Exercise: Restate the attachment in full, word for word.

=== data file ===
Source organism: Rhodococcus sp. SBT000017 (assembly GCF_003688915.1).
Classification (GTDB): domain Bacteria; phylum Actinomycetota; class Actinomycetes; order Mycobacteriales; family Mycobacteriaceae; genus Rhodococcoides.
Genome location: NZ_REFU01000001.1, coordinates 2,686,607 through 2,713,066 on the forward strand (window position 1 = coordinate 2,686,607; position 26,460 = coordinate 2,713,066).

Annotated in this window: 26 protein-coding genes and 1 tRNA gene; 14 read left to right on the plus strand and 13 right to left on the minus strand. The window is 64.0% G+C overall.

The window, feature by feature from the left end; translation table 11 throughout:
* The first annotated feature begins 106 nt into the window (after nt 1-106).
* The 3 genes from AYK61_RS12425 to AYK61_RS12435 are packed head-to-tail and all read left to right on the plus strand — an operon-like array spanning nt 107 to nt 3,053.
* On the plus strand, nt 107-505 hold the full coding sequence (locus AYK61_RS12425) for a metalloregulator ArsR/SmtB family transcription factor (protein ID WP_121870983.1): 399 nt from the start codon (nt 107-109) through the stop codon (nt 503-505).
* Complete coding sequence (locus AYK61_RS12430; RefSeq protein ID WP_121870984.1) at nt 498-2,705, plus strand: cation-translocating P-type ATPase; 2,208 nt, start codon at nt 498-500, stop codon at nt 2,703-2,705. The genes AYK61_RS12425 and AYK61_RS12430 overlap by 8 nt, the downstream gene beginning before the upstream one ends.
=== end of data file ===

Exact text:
Source organism: Rhodococcus sp. SBT000017 (assembly GCF_003688915.1).
Classification (GTDB): domain Bacteria; phylum Actinomycetota; class Actinomycetes; order Mycobacteriales; family Mycobacteriaceae; genus Rhodococcoides.
Genome location: NZ_REFU01000001.1, coordinates 2,686,607 through 2,713,066 on the forward strand (window position 1 = coordinate 2,686,607; position 26,460 = coordinate 2,713,066).

Annotated in this window: 26 protein-coding genes and 1 tRNA gene; 14 read left to right on the plus strand and 13 right to left on the minus strand. The window is 64.0% G+C overall.

The window, feature by feature from the left end; translation table 11 throughout:
* The first annotated feature begins 106 nt into the window (after nt 1-106).
* The 3 genes from AYK61_RS12425 to AYK61_RS12435 are packed head-to-tail and all read left to right on the plus strand — an operon-like array spanning nt 107 to nt 3,053.
* On the plus strand, nt 107-505 hold the full coding sequence (locus AYK61_RS12425) for a metalloregulator ArsR/SmtB family transcription factor (protein ID WP_121870983.1): 399 nt from the start codon (nt 107-109) through the stop codon (nt 503-505).
* Complete coding sequence (locus AYK61_RS12430; RefSeq protein ID WP_121870984.1) at nt 498-2,705, plus strand: cation-translocating P-type ATPase; 2,208 nt, start codon at nt 498-500, stop codon at nt 2,703-2,705. The genes AYK61_RS12425 and AYK61_RS12430 overlap by 8 nt, the downstream gene beginning before the upstream one ends.